Monday, March 22, 2010

Why Did We Keep The House?

(I am just now finishing up this post, which I realize has been sitting half-written for months now.)

In my previous post I tried to at least enumerate the costs of renting the house rather than selling it. The rent checks have to cover not only the mortgage but also property tax, maintenance, and return on equity.

(That last one is often overlooked: if you somehow still have positive equity in your house, then if you don't make at least some profit from renting, you're missing the money you would have made by selling and gaining interest on the cash you'd free up.)

And the short answer is: we are probably slightly behind when renting - that is, the cost of property tax, maintenance, mortgage, and a conservative return on equity* are more than the rent minus property management commission. (With the initial costs of getting the house ready, we're definitely behind but that's perhaps to be expected.)

So why did we keep the house? The short answer is: selling it would have been a lot uglier.

Before going on to the specifics, I have to rant about real-estate agent fees. The transaction costs to sell a house are 6%. I can't come up with words to describe how obscene that is. (Even if I could, I'm told that my mother is linking to this blog for the pet pictures, so I'll keep the language tame.) If you had a stock or bond that had a 6% commission to sell it, you'd throw it straight out the window and never look back.

(Wait - mutual funds did have commissions - these were "loaded" mutual funds, and had something like a 5% fee to buy in. They've gone the way of the dinosaur.)

Unfortunately with housing we're still stuck with high transaction costs - any strategy for managing housing investment has to take them into account. I don't think that FSBO represents a great way to save on transaction costs - if we announce FSBO, we probably have to accept buying agents, and even then we're going to get low-balled because the buyer knows we aren't paying that 3% on our side. For transactions to become more affordable, the cost structure needs to decline across the entire industry.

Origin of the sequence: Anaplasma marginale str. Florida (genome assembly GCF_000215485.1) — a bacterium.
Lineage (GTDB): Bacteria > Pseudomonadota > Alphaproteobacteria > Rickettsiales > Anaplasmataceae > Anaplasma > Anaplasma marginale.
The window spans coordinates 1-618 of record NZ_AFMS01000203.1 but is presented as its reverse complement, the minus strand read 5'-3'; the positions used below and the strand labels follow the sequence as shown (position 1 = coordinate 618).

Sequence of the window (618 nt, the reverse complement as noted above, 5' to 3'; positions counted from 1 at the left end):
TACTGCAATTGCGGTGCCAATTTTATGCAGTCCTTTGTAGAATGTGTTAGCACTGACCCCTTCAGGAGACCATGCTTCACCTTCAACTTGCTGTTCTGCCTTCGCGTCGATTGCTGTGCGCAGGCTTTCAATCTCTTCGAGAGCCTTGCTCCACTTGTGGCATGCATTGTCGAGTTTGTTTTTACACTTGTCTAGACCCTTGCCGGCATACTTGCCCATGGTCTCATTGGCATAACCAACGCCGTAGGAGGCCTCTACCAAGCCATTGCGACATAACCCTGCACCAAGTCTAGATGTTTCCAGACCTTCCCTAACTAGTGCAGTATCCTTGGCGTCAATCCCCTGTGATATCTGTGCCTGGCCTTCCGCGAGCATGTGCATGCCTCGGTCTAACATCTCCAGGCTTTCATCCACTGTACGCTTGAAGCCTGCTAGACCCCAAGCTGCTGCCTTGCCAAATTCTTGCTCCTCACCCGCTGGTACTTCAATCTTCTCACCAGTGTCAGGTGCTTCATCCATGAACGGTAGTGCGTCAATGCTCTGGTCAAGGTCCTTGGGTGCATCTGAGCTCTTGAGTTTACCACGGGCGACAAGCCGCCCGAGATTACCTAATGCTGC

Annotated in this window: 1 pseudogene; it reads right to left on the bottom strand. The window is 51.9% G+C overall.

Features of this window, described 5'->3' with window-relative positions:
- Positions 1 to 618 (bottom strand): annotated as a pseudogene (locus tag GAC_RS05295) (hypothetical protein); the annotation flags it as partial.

Besides the high basic transaction fee to sell the house, there was another factor: time on market. At the time of the decision, there were almost a dozen short sales in our neighborhood, many where the house was the same layout as ours. The short sale price (yes, many won't sell at all at that price) was perhaps $20k to $40k below "market", which was already really low.

Would we have been able to sell at market by waiting? Well, having let this blog post sit, we now have a historical data point. Our neighbors have been trying to sell their house. Personally I think they have over-priced it (it's easy to call your neighbor's house over-priced, hard to call your own...) but the operative number is over 200 days on market, or over $10,000 in lost rent.

With the great options of fire-selling (at least $20k loss), leaving the house on the market (at least $10k loss) and paying at least $15k in transaction fees, selling didn't pay.

Executive summary:
  • We "make the mortgage".
  • While this feels good, the net return on the house is probably a loss, when you go account for everything.
  • The specific losses to selling in this environment would be worse.
* How do you know how much "return on equity" you should be getting? One simple way to figure this is to ask what you'd get back if you put the money somewhere else. I would suggest a conservative proxy, like: what would you get in an FDIC-insured savings account. It isn't fair to compare return on equity to a highly volatile investment like stocks. Sure you aren't making 6% on your housing equity, but then it is unlikely to plunge by 50% one year.